Halitosis is an embarrassing condition affecting many members of the adult population. With proper diagnosis, identification of the etiology, and timely referrals when needed, steps can be taken to create a successful individualized treatment approach for each patient seeking assistance. This can be an excellent source of patient referrals.

DISCLOSURE

The authors declare no affiliation with any of the companies mentioned in this article.

ABOUT THE AUTHORS

Stuart J. Froum, DDS
Clinical Professor and Director of Clinical Research, Department of Periodontology and Implant Dentistry,
New York University College of Dentistry,
New York, New York;
Diplomate, American Board of Periodontology;
Diplomate, International Congress of Oral Implantology,
Periodontics and Implant Dentistry

Kristina Rodriguez Salaverry, DDS, MS
Instructor of Clinical Dental Medicine,
Columbia University College of Dental Medicine,
New York, New York;
Diplomate, American Board of Periodontology

Queries to the author regarding this course may be submitted to authorqueries@aegiscomm.com.

REFERENCES

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2. Bosy A. Oral malodor: philosophical and practical aspects. J Can Dent Assoc. 1997;63(3):196-201.

3. Ayers KM, Colquhoun AN. Halitosis: causes, diagnosis, and treatment. N Z Den J. 1998;9(418):156-160.

4. Attia EL, Marshall KG. Halitosis. Can Med Assoc J. 1982;126(11):1281-1285.

5. van den Broek AM, Feenstra L, de Baat C. A review of the current literature on management of halitosis. Oral Dis. 2008;14(1):30-39.

6. Cortelli JR, Barbosa MD, Westphal MA. Halitosis: a review of associated factors and therapeutic approach. Braz Oral Res. 2008;22(suppl 1):44-54.

7. Tonzetich J. Production and origin of oral malodor: a review of mechanisms and methods of analysis. J Periodontol. 1977;48(1):13-20.

8. Rosenberg M, McCulloch CA. Measurement of oral malodor: current methods and future prospects. J Periodontol. 1992;63(9):776-782.

9. Rosenberg M, Gelernter I, Barki M, Bar-Ness R. Daylong reduction of oral malodor by two-phase oil:water mouthrinse, as compared to chlorhexidine and placebo rinses. J Periodontol. 1992;63(1):39-43.

10. van Steenberghe D. Breath Malodor: A Step-by-step Approach. Copenhagen, Denmark: Quintessence Publishing; 2004.

11. Bollen CM, Beikler T. Halitosis: the multidisciplinary approach. Int J Oral Sci. 2012;4(2):55-63.

12. Rosenberg M, Septon I, Eli I, et al. Halitosis measurement by an industrial sulphide monitor. J Periodontol. 1991;62(8):487-489.

13. Preti G, Clark L, Cowart BJ, et al. Non-oral etiologies of oral malodor and altered chemosensation. J Periodontol. 1992;63(9):790-796.

14. Stammberger H. Endoscopic endonasal surgery—concepts in treatment of recurring rhinosinusitis. Part II. Surgical technique. Otolaryngol Head Neck Surg. 1986;94(2):47-56.

15. Poyato-Ferrera M, Segura-Egea JJ, Bullón-Fernández P. Comparison of modified Bass technique with normal toothbrushing practices for efficacy in supragingival plaque removal. Int J Dent Hyg. 2003;1(2):110-114.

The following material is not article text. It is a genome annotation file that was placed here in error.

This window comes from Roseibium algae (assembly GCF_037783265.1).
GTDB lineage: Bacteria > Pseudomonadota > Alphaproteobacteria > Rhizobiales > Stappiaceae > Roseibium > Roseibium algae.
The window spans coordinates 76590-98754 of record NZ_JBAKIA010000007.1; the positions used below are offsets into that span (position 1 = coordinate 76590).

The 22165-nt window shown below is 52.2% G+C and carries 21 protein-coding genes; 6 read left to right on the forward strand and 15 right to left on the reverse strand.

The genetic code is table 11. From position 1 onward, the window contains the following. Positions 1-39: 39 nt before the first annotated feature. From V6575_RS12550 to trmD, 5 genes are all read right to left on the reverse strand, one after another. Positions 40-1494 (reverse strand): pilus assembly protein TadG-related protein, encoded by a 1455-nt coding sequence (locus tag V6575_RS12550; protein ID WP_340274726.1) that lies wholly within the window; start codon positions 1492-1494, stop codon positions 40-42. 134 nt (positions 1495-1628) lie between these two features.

16. Kaizu T, Tsunoda M, Aoki H, Kimura K. Analysis of volatile sulphur compounds in mouth air by gas chromatography. Bull Tokyo Dent Coll. 1978;19(1):43-52.

17. Kleinberg I, Wolff MS, Codipilly DM. Role of saliva in oral dryness, oral feel and oral malodour. Int Dent J. 2002;52(suppl 3):236-240.

18. Koshimune S, Awano S, Gohara K, et al. Low salivary flow and volatile sulfur compounds in mouth air. Oral Surg Oral Med Oral Pathol Oral Radiol Endod. 2003;96(1):38-41.

19. Pitts G, Brogdon C, Hu L, et al. Mechanism of action of an antiseptic, anti-odor mouthwash. J Dent Res. 1983;62(6):738-742.

20. Frascella J, Gilbert R, Fernandez P. Odor reduction potential of a chlorine dioxide mouthrinse. J Clin Dent. 1998;9(2):39-42.

21. Raven SJ, Matheson JR, Huntington E, Tonzetich J. The efficacy of a combined zinc and triclosan system in the prevention of oral malodour. In: van Steenberghe D, Rosenberg M, eds. Bad Breath: A Multidisciplinary Approach. Leuven, Belgium: Leuven University Press;1996:241-254.

22. Quirynen M, Zhao H, van Steenberghe D. Review of the treatment strategies for oral malodour. Clin Oral Investig. 2002;6(1):1-10.

23. Suarez FL, Furne JK, Springfield J, Levitt MD. Morning breath odor: influence of treatments on sulfur gases. J Dent Res. 2000;79(10):1773-1777.

24. Burton JP, Chilcott CN, Moore CJ, et al. A preliminary study of the effect of probiotic Streptococcus salivarius K12 on oral malodour parameters. J Appl Microbiol. 2006;100(4):754-764.

25. Scully C, Greenman J. Halitology (breath odour: aetiopathogenesis and management). Oral Dis. 2012;18(4):333-345.

Fig 1. Treatment decision tree.

Figure 1

Fig 2. Bucccal caries retain biofilm and food debris, which cause halitosis.

Figure 2

Fig 3. Gross caries and severe periodontitis in a patient presenting with a chief complaint of halitosis.

Figure 3

Fig 4. Periodontal disease in a patient with halitosis.

Figure 4

Fig 5. Fissured tongue.

Figure 5

Fig 6. Tongue with coating.

Figure 6

Fig 7. Removable appliance with plaque and food debris contributing to halitosis.

Figure 7

Fig 8. Case 1 clinical photograph of No. 19 after root canal treatment and crown fabrication.

Figure 8

Fig 9. Case 2 clinical photograph showing the large size of the patient’s tonsils.

Figure 9

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SOURCE: Compendium of Continuing Education in Dentistry | October 2013

Learning Objectives:

  • describe the etiologies that cause halitosis
  • discuss methods used to diagnose halitosis
  • recommend individualized treatment for patients presenting with oral malodor